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East Idaho prosecutors seeking death penalty against Lori Vallow Daybell

UPDATED: Tue., May 3, 2022

Lori Vallow Daybell glances at the camera during a hearing March 6, 2020, in Rexburg, Idaho.  (John Roark/Idaho Falls Post Register)
Lori Vallow Daybell glances at the camera during a hearing March 6, 2020, in Rexburg, Idaho. (John Roark/Idaho Falls Post Register)
By Nate Eaton Idaho Statesman

ST. ANTHONY, Idaho – Prosecutors will pursue the death penalty against Lori Vallow Daybell and want her tried with her husband in January.

In motions filed late Monday, Fremont County Prosecuting Attorney Lindsay Blake and Madison County Prosecuting Attorney Rob Wood say that if Lori is convicted “for any of the counts of first degree murder and/or any of the counts of conspiracy to commit first-degree murder,” they will seek the death penalty as a sentencing option.

Chad and Lori Daybell are charged with multiple counts of first-degree murder and conspiracy to commit murder in the deaths of 7-year-old Joshua “JJ” Vallow, 16-year-old Tylee Ryan – two of Lori’s children – and Chad’s first wife, Tammy Daybell. Prosecutors are also pursuing the death penalty in Chad’s case.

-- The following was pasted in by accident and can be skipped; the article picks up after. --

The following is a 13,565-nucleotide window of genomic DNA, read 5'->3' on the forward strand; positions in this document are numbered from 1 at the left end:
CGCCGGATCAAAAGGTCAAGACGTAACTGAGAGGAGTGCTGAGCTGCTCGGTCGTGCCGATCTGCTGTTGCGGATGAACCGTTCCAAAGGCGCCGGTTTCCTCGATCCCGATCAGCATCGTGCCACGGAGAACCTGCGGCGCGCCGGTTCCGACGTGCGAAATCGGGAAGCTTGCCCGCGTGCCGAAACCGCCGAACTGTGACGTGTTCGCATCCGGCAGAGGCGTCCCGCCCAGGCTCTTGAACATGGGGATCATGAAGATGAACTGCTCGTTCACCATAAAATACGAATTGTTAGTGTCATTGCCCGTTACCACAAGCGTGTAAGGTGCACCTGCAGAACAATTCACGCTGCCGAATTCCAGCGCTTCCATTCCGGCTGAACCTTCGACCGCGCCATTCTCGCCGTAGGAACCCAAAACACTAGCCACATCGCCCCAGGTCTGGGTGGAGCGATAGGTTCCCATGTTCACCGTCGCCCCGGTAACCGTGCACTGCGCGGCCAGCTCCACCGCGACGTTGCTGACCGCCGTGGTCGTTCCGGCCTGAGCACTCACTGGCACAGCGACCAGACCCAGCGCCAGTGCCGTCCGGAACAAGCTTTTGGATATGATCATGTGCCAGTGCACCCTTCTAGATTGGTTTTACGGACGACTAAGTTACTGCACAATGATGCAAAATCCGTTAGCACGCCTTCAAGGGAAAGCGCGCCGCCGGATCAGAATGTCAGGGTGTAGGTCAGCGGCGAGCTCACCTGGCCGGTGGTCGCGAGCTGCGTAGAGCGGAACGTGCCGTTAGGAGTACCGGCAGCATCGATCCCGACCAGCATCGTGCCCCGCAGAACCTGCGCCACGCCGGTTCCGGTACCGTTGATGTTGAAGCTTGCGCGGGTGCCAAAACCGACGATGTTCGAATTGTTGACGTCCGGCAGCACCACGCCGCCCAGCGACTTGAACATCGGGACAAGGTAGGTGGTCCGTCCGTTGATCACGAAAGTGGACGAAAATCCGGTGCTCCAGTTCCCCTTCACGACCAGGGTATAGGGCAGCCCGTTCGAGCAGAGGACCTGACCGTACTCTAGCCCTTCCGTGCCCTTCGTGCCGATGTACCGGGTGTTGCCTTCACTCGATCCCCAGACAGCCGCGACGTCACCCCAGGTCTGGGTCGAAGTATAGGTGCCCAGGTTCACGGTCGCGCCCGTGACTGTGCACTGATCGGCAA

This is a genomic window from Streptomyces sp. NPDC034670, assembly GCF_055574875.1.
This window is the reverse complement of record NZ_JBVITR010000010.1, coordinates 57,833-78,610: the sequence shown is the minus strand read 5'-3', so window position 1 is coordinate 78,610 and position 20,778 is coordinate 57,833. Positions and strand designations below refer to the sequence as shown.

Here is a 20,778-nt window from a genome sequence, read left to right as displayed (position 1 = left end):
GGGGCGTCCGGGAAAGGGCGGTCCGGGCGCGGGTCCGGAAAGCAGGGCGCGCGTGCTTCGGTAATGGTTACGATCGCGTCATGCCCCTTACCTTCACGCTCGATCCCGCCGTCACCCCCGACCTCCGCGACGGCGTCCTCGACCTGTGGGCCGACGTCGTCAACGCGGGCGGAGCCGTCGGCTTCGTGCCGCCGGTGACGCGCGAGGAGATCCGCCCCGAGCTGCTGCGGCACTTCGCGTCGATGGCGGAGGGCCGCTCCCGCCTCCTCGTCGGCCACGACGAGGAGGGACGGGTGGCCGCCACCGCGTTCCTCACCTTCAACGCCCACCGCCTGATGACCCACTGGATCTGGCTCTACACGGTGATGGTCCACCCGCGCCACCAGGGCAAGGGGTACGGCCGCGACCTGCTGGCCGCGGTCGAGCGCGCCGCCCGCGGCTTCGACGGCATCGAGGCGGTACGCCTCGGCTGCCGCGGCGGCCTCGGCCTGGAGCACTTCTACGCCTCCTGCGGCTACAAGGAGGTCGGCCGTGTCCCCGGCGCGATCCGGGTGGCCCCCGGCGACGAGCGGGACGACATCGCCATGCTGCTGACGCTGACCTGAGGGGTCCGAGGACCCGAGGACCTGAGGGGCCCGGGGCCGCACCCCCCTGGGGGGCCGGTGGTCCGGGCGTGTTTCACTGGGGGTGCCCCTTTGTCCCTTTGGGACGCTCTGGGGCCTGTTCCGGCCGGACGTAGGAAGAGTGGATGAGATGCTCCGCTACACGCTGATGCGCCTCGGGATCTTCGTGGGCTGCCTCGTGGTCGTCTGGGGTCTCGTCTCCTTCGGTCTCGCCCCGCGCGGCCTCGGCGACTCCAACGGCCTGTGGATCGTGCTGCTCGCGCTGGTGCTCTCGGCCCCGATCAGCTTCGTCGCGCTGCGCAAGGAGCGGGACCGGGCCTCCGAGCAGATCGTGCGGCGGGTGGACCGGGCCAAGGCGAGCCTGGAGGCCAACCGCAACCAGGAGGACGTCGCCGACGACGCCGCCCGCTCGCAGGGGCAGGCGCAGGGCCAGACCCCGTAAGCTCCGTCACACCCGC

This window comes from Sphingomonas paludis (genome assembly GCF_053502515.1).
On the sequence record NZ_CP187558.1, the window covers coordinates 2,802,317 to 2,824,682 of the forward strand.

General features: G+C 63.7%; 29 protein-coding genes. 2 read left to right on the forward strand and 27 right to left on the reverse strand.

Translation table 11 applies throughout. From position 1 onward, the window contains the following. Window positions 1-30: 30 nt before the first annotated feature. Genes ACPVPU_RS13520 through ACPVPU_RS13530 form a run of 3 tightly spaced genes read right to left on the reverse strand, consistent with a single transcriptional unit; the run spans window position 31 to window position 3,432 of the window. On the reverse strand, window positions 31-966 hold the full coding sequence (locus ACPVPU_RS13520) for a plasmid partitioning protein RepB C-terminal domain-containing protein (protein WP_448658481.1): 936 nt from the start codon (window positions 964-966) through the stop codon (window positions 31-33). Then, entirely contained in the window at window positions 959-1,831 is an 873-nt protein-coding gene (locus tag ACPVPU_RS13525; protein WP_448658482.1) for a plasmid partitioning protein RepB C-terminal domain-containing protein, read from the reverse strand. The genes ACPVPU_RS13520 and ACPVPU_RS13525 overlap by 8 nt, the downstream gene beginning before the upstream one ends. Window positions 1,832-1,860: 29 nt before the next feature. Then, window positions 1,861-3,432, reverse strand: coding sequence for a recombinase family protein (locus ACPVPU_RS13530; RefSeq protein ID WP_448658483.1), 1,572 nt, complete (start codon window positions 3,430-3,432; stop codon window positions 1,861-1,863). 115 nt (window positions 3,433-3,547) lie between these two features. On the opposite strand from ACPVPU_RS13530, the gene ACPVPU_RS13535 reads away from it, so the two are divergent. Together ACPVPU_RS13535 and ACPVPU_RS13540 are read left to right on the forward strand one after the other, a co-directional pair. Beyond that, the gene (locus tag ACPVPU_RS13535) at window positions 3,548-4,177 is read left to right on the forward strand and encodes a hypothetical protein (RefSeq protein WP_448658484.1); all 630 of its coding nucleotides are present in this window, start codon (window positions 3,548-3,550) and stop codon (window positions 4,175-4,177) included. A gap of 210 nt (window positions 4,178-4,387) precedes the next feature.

The prosecutors cited the following reasons why Lori and Chad Daybell are eligible for the death penalty:

  • The alleged murders were “committed for remuneration” (financial gain).
  • The alleged murders were “especially heinous, atrocious, cruel or manifesting exceptional depravity.”
  • The defendant exhibited “an utter disregard for human life.”
  • The defendant has exhibited “a propensity to commit murder and will probably constitute a continuing threat to society.”

In a separate motion, prosecutors are asking Judge Steven Boyce to move Lori’s trial from October to January to coincide with Chad’s. The cases are currently conjoined, but Lori did not waive her right to a speedy trial last month and legally must be tried within six months of arraignment. Boyce scheduled her trial to begin three months before her husband’s.

Prosecutors argue that witnesses and evidence in both trials are the same and it will be more cost-effective to hold them together, as proceedings are expected to last 10 weeks.

Chad and Lori Daybell have pleaded not guilty to all charges.

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